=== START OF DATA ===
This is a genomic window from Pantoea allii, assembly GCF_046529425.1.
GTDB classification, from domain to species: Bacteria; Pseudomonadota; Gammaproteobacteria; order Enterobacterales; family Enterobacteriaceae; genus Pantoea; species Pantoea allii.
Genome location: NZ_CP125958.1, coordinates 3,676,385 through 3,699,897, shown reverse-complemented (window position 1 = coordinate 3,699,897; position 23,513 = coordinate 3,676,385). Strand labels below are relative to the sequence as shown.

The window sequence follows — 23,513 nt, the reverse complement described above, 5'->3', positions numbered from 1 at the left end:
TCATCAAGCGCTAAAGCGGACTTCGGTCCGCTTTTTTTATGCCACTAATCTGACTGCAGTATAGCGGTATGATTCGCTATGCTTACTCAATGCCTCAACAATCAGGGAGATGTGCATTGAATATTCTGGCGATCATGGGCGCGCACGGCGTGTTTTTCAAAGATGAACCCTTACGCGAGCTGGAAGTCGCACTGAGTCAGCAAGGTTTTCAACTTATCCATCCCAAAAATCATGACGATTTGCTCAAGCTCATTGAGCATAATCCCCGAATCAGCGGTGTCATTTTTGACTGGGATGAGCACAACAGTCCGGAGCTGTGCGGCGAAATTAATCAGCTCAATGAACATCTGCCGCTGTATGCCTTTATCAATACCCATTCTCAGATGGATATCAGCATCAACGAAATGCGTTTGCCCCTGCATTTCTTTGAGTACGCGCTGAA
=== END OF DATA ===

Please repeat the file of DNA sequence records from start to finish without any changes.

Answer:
This is a genomic window from Pantoea allii, assembly GCF_046529425.1.
GTDB classification, from domain to species: Bacteria; Pseudomonadota; Gammaproteobacteria; order Enterobacterales; family Enterobacteriaceae; genus Pantoea; species Pantoea allii.
Genome location: NZ_CP125958.1, coordinates 3,676,385 through 3,699,897, shown reverse-complemented (window position 1 = coordinate 3,699,897; position 23,513 = coordinate 3,676,385). Strand labels below are relative to the sequence as shown.

The window sequence follows — 23,513 nt, the reverse complement described above, 5'->3', positions numbered from 1 at the left end:
TCATCAAGCGCTAAAGCGGACTTCGGTCCGCTTTTTTTATGCCACTAATCTGACTGCAGTATAGCGGTATGATTCGCTATGCTTACTCAATGCCTCAACAATCAGGGAGATGTGCATTGAATATTCTGGCGATCATGGGCGCGCACGGCGTGTTTTTCAAAGATGAACCCTTACGCGAGCTGGAAGTCGCACTGAGTCAGCAAGGTTTTCAACTTATCCATCCCAAAAATCATGACGATTTGCTCAAGCTCATTGAGCATAATCCCCGAATCAGCGGTGTCATTTTTGACTGGGATGAGCACAACAGTCCGGAGCTGTGCGGCGAAATTAATCAGCTCAATGAACATCTGCCGCTGTATGCCTTTATCAATACCCATTCTCAGATGGATATCAGCATCAACGAAATGCGTTTGCCCCTGCATTTCTTTGAGTACGCGCTGAA